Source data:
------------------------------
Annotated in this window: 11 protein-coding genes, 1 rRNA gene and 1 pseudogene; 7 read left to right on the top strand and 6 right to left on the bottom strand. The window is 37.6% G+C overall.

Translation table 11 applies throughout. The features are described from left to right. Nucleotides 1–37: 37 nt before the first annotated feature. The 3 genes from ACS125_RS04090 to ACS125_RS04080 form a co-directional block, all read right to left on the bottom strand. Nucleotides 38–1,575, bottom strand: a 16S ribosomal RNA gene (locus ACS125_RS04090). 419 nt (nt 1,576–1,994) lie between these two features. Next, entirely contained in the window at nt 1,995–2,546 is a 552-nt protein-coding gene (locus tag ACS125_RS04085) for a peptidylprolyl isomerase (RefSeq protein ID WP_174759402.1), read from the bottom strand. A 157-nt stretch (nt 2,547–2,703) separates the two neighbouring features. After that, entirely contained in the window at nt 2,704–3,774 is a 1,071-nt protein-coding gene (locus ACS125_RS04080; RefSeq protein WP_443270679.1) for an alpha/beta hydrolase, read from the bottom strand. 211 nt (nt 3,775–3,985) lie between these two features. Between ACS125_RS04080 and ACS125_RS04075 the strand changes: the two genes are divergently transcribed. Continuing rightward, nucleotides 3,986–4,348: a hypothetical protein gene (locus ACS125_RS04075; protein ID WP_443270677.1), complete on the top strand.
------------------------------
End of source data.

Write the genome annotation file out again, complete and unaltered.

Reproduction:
Annotated in this window: 11 protein-coding genes, 1 rRNA gene and 1 pseudogene; 7 read left to right on the top strand and 6 right to left on the bottom strand. The window is 37.6% G+C overall.

Translation table 11 applies throughout. The features are described from left to right. Nucleotides 1–37: 37 nt before the first annotated feature. The 3 genes from ACS125_RS04090 to ACS125_RS04080 form a co-directional block, all read right to left on the bottom strand. Nucleotides 38–1,575, bottom strand: a 16S ribosomal RNA gene (locus ACS125_RS04090). 419 nt (nt 1,576–1,994) lie between these two features. Next, entirely contained in the window at nt 1,995–2,546 is a 552-nt protein-coding gene (locus tag ACS125_RS04085) for a peptidylprolyl isomerase (RefSeq protein ID WP_174759402.1), read from the bottom strand. A 157-nt stretch (nt 2,547–2,703) separates the two neighbouring features. After that, entirely contained in the window at nt 2,704–3,774 is a 1,071-nt protein-coding gene (locus ACS125_RS04080; RefSeq protein WP_443270679.1) for an alpha/beta hydrolase, read from the bottom strand. 211 nt (nt 3,775–3,985) lie between these two features. Between ACS125_RS04080 and ACS125_RS04075 the strand changes: the two genes are divergently transcribed. Continuing rightward, nucleotides 3,986–4,348: a hypothetical protein gene (locus ACS125_RS04075; protein ID WP_443270677.1), complete on the top strand.